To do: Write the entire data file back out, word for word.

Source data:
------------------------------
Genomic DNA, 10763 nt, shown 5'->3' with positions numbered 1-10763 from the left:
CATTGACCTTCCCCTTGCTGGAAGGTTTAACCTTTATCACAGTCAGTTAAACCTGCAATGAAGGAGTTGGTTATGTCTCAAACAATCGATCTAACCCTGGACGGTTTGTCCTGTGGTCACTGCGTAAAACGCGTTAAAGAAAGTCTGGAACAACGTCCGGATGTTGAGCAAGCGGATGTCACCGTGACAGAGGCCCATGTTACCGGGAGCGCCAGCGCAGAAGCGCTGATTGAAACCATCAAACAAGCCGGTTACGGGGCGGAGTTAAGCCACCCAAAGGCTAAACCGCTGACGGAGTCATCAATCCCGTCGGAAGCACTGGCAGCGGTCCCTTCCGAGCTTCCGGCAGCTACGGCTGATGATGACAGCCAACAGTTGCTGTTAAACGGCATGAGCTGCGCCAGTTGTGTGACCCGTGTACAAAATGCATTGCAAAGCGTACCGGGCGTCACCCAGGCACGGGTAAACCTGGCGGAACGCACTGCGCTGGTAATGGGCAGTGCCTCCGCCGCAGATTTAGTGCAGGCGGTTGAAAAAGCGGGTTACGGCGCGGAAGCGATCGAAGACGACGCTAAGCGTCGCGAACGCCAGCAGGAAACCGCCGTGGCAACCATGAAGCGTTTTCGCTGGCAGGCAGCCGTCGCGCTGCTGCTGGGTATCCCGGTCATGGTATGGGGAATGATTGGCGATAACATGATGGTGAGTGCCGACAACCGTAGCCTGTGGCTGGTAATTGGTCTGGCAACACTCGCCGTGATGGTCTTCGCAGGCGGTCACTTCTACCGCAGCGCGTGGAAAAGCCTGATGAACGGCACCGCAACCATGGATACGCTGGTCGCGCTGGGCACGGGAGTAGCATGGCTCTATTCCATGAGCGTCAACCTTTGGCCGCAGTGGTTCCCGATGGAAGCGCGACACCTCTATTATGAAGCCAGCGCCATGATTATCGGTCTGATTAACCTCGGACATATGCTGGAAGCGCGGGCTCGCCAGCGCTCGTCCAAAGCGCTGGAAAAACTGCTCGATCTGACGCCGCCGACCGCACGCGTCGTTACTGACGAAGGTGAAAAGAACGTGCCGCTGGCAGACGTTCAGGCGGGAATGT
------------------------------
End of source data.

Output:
Genomic DNA, 10763 nt, shown 5'->3' with positions numbered 1-10763 from the left:
CATTGACCTTCCCCTTGCTGGAAGGTTTAACCTTTATCACAGTCAGTTAAACCTGCAATGAAGGAGTTGGTTATGTCTCAAACAATCGATCTAACCCTGGACGGTTTGTCCTGTGGTCACTGCGTAAAACGCGTTAAAGAAAGTCTGGAACAACGTCCGGATGTTGAGCAAGCGGATGTCACCGTGACAGAGGCCCATGTTACCGGGAGCGCCAGCGCAGAAGCGCTGATTGAAACCATCAAACAAGCCGGTTACGGGGCGGAGTTAAGCCACCCAAAGGCTAAACCGCTGACGGAGTCATCAATCCCGTCGGAAGCACTGGCAGCGGTCCCTTCCGAGCTTCCGGCAGCTACGGCTGATGATGACAGCCAACAGTTGCTGTTAAACGGCATGAGCTGCGCCAGTTGTGTGACCCGTGTACAAAATGCATTGCAAAGCGTACCGGGCGTCACCCAGGCACGGGTAAACCTGGCGGAACGCACTGCGCTGGTAATGGGCAGTGCCTCCGCCGCAGATTTAGTGCAGGCGGTTGAAAAAGCGGGTTACGGCGCGGAAGCGATCGAAGACGACGCTAAGCGTCGCGAACGCCAGCAGGAAACCGCCGTGGCAACCATGAAGCGTTTTCGCTGGCAGGCAGCCGTCGCGCTGCTGCTGGGTATCCCGGTCATGGTATGGGGAATGATTGGCGATAACATGATGGTGAGTGCCGACAACCGTAGCCTGTGGCTGGTAATTGGTCTGGCAACACTCGCCGTGATGGTCTTCGCAGGCGGTCACTTCTACCGCAGCGCGTGGAAAAGCCTGATGAACGGCACCGCAACCATGGATACGCTGGTCGCGCTGGGCACGGGAGTAGCATGGCTCTATTCCATGAGCGTCAACCTTTGGCCGCAGTGGTTCCCGATGGAAGCGCGACACCTCTATTATGAAGCCAGCGCCATGATTATCGGTCTGATTAACCTCGGACATATGCTGGAAGCGCGGGCTCGCCAGCGCTCGTCCAAAGCGCTGGAAAAACTGCTCGATCTGACGCCGCCGACCGCACGCGTCGTTACTGACGAAGGTGAAAAGAACGTGCCGCTGGCAGACGTTCAGGCGGGAATGT